Tasmanian devils are threatened by one of the craziest pathogens I’ve ever heard of: an infectious cancer. You might be wondering, “How the heck can a cancer be infectious? Shouldn’t the host’s immune system recognize the parasitic cells as foreign and kill them?” Well, yeah, it should. But Tasmanian devils have very low genetic diversity in their Major Histocompatibility Complex (MHC) genes, a group of immune system genes associated with recognizing foreign/non-self materials. As a result, Tasmanian devil immune systems can’t tell that the parasitic cell line is different from the animals’ own cells. Major bummer!
So, how is this infectious cancer transmitted among Tasmanian devils? Well, you’ve probably heard that devils are very aggressive: males fight over females during the breeding season and females will fight to defend their dens. There is also fighting over carcasses. So, there’s lots of biting happening among devils, and many of these bites occur on the devils’ heads. And guess what? The infectious tumors usually occur on the faces of devils, which is why the disease is called Tasmanian devil facial tumor disease. So, people suspected for a long time that biting and transmission were linked.
Ok, now for the cool part! Hamede et al. (2013) hypothesized that the devils with the most bites on their heads would be the most likely to become infected by Tasmanian devil facial tumor disease. However, they found the opposite trend! The devils with the most bites on their heads were less likely to become infected. Hamede et al. (2013) suggested that instead of an infected biter transmitting the infectious cells to an uninfected bite recipient (more bites on devil = higher infection probability), it may be that uninfected biters become infected after biting the tumors of infected bite recipients (more bites given to other devils = higher infection probability). Devils often have open mouth wounds and the tumors often start growing inside the oral cavity, and these observations support the idea of infection resulting from biting tumors.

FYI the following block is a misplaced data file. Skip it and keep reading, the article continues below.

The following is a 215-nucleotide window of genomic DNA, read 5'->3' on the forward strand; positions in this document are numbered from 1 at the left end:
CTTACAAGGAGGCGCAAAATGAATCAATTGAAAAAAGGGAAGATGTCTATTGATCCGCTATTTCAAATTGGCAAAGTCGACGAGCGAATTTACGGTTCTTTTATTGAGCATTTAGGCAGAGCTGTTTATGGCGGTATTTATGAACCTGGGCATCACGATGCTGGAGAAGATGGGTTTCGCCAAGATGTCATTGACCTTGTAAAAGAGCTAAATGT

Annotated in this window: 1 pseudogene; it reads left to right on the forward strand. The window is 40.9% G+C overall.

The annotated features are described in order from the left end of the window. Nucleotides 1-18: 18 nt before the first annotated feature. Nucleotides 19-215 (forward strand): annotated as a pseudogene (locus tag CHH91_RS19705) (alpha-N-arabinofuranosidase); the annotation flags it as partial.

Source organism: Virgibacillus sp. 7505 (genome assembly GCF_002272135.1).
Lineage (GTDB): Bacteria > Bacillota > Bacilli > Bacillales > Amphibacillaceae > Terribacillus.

Dominant individuals are probably more likely to do lots of biting (as opposed to receiving many bites), so it may be that dominant individuals have higher risk of infection. This is a really cool possibility, because it suggests that some hosts (in this case the dominant individuals) in a population are “super receivers” of infection. A lot of attention has been given to disease super spreaders, like Typhoid Mary, and the super receiver concept is a neat addition to our understanding of heterogeneity in pathogen transmission rates.
Finally, I just want to point out that not all infectious cancers are transmitted by biting. For instance, there’s an infectious cancer of canines that is sexually transmitted. Crazy!
Hamede, R.K., H. McCallum, and M. Jones. 2013. Biting injuries and transmission of Tasmanian devil facial tumour disease. Journal of Animal Ecology 82: 182-190.